AWS, Microsoft Receive Highest-Level FedRAMP Approval
Government agencies can now run workloads with their most sensitive data on the Amazon Web Services (AWS) and Microsoft Azure public clouds.
The two companies each announced on Thursday that they have been accredited with the highest level of compliance by the Federal Risk and Authorization Management Program (FedRAMP). CSRA, a provider that offers IT services specifically to government agencies, also reached the long-awaited FedRAMP Joint Authorization Board (JAB) Provisional Authority to Operate (P-ATO) clearance.
The approvals, which were long-expected, pave the way for federal agencies to host the most sensitive, high-impact workloads on the three companies' public clouds, including personally identifiable information, financial data, law enforcement information and other forms of unclassified content. In all, the certification covers 400 different security controls.
AWS and Microsoft Azure have been FedRAMP-compliant for several years, but only for low-level or moderate workloads. The upgraded FedRAMP status certifies that the approved cloud platforms have "controls in place to securely process high-impact level data -- that is, data that, if leaked or improperly protected, could have a severe adverse effect on organizational operations, assets, or individuals," said Susie Adams, chief technology officer of Microsoft Federal, in a blog post.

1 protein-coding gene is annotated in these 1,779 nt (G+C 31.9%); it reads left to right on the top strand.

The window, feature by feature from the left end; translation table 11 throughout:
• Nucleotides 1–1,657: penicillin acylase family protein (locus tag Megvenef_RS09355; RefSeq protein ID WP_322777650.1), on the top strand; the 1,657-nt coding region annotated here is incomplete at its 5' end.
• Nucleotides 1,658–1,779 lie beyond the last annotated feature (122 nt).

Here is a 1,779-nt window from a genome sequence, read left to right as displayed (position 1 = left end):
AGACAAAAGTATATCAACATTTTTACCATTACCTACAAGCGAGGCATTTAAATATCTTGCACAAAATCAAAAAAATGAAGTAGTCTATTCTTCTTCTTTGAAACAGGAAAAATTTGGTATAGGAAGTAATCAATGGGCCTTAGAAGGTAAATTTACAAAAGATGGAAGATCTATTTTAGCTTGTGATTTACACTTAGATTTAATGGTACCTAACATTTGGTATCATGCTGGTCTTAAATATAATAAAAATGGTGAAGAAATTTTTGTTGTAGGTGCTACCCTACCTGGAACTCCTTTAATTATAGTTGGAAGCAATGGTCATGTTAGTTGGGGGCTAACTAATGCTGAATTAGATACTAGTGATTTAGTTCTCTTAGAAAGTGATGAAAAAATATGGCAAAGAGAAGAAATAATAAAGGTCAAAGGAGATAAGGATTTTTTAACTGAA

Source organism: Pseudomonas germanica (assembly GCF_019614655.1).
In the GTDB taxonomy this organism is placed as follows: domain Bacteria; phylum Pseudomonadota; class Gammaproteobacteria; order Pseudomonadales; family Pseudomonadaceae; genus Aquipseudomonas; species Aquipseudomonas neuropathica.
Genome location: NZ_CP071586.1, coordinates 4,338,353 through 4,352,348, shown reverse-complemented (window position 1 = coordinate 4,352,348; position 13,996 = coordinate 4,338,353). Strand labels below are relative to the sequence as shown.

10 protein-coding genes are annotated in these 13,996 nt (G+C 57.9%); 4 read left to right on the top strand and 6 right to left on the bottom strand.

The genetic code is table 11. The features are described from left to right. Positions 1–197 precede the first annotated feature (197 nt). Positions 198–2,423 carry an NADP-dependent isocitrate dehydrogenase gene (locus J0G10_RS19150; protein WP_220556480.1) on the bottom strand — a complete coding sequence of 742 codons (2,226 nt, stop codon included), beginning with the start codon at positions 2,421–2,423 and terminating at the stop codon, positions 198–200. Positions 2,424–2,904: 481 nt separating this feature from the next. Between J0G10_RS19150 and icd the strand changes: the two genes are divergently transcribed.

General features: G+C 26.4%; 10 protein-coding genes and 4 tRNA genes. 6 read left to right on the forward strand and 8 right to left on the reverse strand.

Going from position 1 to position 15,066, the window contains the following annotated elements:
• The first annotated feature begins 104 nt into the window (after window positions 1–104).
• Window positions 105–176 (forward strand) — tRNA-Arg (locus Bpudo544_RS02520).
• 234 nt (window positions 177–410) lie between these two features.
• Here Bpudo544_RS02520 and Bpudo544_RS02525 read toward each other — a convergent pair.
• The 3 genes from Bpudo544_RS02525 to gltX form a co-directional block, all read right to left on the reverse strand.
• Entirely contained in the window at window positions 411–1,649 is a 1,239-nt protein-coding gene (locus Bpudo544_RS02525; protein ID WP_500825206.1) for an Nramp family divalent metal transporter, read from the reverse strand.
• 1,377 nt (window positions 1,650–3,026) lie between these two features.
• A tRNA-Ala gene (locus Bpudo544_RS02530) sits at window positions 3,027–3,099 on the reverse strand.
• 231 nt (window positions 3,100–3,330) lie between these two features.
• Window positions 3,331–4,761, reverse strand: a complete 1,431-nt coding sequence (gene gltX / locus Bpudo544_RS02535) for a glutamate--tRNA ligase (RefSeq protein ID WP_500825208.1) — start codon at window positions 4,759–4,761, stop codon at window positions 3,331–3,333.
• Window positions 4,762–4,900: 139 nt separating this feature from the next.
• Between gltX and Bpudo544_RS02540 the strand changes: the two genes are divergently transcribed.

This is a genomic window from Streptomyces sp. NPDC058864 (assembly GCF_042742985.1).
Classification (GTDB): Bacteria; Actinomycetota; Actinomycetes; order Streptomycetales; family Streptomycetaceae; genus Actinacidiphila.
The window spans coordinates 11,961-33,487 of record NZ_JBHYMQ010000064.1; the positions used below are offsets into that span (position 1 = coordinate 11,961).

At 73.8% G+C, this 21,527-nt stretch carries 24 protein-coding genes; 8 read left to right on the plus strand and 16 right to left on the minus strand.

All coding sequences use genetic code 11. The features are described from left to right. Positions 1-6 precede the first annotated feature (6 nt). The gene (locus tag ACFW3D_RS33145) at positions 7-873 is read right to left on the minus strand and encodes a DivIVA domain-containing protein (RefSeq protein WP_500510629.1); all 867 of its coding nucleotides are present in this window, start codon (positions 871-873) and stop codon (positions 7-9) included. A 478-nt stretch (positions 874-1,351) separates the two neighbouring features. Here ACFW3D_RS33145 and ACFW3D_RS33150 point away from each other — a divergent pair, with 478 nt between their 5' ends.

Teresa Carlson, public sector vice president of AWS, noted that more than 2,300 government customers worldwide use the AWS cloud. "By demonstrating the security of the AWS Cloud with the FedRAMP High baseline, agencies can confidently use our services for an even broader set of critical mission applications and innovations," Carlson said in a statement.
That baseline, according to AWS, "is mapped to National Institute of Standards and Technology (NIST) security controls, which classify data as 'High' if a compromise would severely impact an organization's operations, assets or individuals."
For AWS, the FedRAMP High accreditation covers the "AWS GovCloud (US) region, including Amazon Elastic Cloud Compute (EC2), Amazon Virtual Private Cloud (VPC), Amazon Simple Storage Service (S3), Amazon Identity and Access Management (IAM), and Amazon Elastic Block Store (EBS)," according to the company.
For Microsoft, it covers 13 customer-facing services, including Azure Key Vault, Express Route and Web Apps, "representing a significantly more agile pace of accreditation to the benefit of Federal customers," Adams noted.
Jeffrey Schwartz is editor of Redmond magazine and also covers cloud computing for Virtualization Review's Cloud Report. In addition, he writes the Channeling the Cloud column for Redmond Channel Partner. Follow him on Twitter @JeffreySchwartz.